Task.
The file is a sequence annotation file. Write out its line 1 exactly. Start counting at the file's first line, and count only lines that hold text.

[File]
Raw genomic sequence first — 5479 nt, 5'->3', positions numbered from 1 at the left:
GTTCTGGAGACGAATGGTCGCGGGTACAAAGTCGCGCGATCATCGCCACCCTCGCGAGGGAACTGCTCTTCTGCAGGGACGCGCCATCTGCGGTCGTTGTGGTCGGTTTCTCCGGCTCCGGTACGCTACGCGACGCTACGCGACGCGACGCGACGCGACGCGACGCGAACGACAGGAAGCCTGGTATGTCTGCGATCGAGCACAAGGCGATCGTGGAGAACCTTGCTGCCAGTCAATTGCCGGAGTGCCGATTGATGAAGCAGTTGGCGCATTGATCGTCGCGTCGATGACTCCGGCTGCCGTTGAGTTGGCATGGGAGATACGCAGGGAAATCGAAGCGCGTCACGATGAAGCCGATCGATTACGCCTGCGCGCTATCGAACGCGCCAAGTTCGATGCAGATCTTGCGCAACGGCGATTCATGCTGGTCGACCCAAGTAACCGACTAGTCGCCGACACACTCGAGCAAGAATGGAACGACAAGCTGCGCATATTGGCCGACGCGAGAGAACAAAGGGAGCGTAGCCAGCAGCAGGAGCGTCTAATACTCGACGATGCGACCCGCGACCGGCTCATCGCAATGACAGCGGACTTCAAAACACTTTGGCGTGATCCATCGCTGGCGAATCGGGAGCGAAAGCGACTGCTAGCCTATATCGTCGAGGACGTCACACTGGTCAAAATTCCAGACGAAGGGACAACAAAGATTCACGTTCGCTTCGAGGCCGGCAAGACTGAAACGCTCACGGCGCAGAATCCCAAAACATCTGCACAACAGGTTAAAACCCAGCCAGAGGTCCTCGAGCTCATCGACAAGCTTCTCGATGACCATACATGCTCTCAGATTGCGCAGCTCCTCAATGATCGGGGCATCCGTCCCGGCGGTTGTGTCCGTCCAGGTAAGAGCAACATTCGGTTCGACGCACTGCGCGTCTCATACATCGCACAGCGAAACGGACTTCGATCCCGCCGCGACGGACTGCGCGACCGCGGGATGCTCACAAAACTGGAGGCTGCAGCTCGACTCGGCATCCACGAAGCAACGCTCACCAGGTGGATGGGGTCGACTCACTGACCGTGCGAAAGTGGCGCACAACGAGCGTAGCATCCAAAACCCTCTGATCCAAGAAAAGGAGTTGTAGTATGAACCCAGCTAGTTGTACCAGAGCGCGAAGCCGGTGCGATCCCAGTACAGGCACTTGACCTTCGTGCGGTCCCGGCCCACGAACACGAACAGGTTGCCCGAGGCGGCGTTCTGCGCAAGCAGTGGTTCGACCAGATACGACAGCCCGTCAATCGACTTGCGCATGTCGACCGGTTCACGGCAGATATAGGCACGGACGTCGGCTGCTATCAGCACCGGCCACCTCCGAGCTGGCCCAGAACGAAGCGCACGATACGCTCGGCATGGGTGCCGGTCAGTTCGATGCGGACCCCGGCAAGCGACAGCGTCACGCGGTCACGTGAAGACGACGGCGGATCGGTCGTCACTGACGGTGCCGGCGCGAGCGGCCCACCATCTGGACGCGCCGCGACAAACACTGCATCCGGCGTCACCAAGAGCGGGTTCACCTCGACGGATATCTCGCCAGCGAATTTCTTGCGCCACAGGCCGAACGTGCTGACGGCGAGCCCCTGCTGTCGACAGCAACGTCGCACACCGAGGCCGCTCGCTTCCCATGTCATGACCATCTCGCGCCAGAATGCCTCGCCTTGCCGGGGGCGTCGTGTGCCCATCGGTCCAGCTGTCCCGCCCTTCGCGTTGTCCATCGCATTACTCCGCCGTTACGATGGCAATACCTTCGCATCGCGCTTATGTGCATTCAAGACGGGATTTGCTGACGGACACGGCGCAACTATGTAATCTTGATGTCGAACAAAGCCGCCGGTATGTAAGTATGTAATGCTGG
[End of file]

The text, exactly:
Raw genomic sequence first — 5479 nt, 5'->3', positions numbered from 1 at the left: